On Aug. 15, Portland filmmaker Howard Mitchell's new short preceded Do the Right Thing at the NW Film Center's newly launched drive-in theater.

In some ways, the pairing was natural. Like Spike Lee's 1989 classic, Forgive Us Our Debts depicts an urban neighborhood and its Black residents caught in the cyclical distress of poverty and racism. In its 15-minute runtime, Mitchell's film zooms in on a family of Black Portlanders falling victim to a predatory gentrifier and the police who enforce his practices.

On Sept. 26, Forgive Us Our Debts finds another apt pairing at the Zidell Yards drive-in: The Shining (1980). This time the connection is tonal.

The oppressive dread of Forgive Us Our Debts owes much more to Kubrick than Lee. The threat of violence hovers as a thick, low-lying inhalant, as 13-year-old Trey (Jason Putnam) fields mysterious phone calls, while his grandma (Tracy Shaw) naps to grainy gospel tapes and his father, Dante (Jacques Allison), arrives home on edge and toting a 30-rack.

There's no haunting per se, but you wouldn't be wrong to think some ancient treachery lurked just outside the family's front door. Mitchell certainly views his film as one focused on a violation.

"I wanted to think about the idea of 'home' and make it universal," says the director, who also goes by the pseudonym Gato. "Robert Frost said that home is a place, that when you get there, they have to let you in. Home is yours. No one can take it from you. And yet, we know they can. And rather violently."

Panama-born and New Jersey-raised, Mitchell moved to town in 2009 after flipping a coin: heads Austin, tails Portland. Tails turned up, Mitchell relocated from Seattle, and Forgive Us Our Debts marks his fifth short film, made possible in part by a 2018 fellowship from the NW Film Center. Though Mitchell has captured Portland from a sidewalk vantage before in a series of shorts connected by public transit, Forgive Us Our Debts led him to plunge deep into the city's history of discrimination.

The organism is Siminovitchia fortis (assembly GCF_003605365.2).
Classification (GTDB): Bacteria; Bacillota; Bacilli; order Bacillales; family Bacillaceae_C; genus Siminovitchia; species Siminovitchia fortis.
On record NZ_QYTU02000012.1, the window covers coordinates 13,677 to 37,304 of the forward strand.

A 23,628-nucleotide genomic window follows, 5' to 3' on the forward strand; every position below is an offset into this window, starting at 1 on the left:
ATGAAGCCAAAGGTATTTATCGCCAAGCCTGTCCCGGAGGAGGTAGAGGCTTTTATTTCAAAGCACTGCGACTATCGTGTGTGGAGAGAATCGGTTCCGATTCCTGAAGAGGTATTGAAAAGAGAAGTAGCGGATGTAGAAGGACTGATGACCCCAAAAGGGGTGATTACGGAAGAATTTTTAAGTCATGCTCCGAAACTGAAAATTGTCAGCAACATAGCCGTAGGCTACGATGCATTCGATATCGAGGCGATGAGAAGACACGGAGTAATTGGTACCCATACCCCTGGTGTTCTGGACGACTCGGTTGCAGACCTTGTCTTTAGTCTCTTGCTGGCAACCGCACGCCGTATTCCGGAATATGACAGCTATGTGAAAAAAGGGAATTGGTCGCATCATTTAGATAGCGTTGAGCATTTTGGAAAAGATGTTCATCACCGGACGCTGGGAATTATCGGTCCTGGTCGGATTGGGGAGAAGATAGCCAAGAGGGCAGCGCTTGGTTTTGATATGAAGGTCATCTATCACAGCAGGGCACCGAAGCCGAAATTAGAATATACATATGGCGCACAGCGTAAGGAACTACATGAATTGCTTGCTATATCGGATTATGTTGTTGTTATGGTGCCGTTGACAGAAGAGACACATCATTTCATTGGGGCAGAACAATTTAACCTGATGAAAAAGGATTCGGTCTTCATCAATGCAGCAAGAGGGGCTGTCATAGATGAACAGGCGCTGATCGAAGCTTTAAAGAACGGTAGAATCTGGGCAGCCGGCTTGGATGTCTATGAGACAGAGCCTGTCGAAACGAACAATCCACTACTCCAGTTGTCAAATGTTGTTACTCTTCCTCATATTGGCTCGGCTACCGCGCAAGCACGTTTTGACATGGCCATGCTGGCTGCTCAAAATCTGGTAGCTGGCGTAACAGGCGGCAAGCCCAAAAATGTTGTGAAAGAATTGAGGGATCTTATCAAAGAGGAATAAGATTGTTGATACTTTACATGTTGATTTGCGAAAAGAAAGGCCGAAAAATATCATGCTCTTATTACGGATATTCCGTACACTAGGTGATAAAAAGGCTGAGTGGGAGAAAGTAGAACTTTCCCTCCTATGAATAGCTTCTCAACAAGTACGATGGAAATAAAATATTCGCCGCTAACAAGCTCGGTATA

"Police brutality is inextricably linked to the housing crisis," Mitchell says. "It's a two-headed dragon."

Certainly, depictions of police violence against Black civilians have become more frequent in film and TV during the past several years, but rarely with such an emphasis on the grotesque as in Mitchell's work. Backgrounding Trey's after-school routine with a graphic Dante's Inferno coloring book, Mitchell also doubles certain disturbing shots, like a police officer scoffing and grinning at Trey's father's defense of their home.

"It's this idea of the spiritual and the profane crashing together," Mitchell says of his Alighieri allusions. "You have the grandmother representing faith and then Dante bringing in his rage and Black anger. And the boy wrestling with the two between himself."

Put another way, it's uncommon for injustice against Black Americans to be played for horror in film, not drama. Mitchell's work aims to peel open the audience's eyes and force them to stare through Trey's. The director cites classic international cinema like The Spirit of the Beehive (Spain, 1973) and The 400 Blows (France, 1959) as inspirational examples of shedding intellectual bias through a young POV character.

"It's the tabula rasa of a child, that clear mind, unhindered," Mitchell says. "A child is something we're all supposed to identify with. [That] may take the guard off some people."

Relating to audiences while maintaining artistic credibility is something Mitchell often views via his Portland State master's degree: adult education with a critical theory emphasis. As for feeling at home after his fateful coin flip, Mitchell wishes there were more Black filmmakers in Portland, but he also credits the Film Center for supporting his work when he might have otherwise moved away.

Now, it seems, Portland's sometimes hidden hells may have unlocked new creativity in Mitchell, as he develops his first feature: a PDX noir.

"It expounds upon these same themes as a crime drama," Mitchell says. "The mayor is involved, and this Black bike repairman becomes embroiled and has to sleuth his way out of it. I think it's ripe. There's a lot of darkness here."

SEE IT: Forgive Us Our Debts screens at the Cinema Unbound Drive-In at Zidell Yards, 3030 SW Moody Ave., prior to The Shining, on Saturday, Sept. 26. 9 pm. Sold out.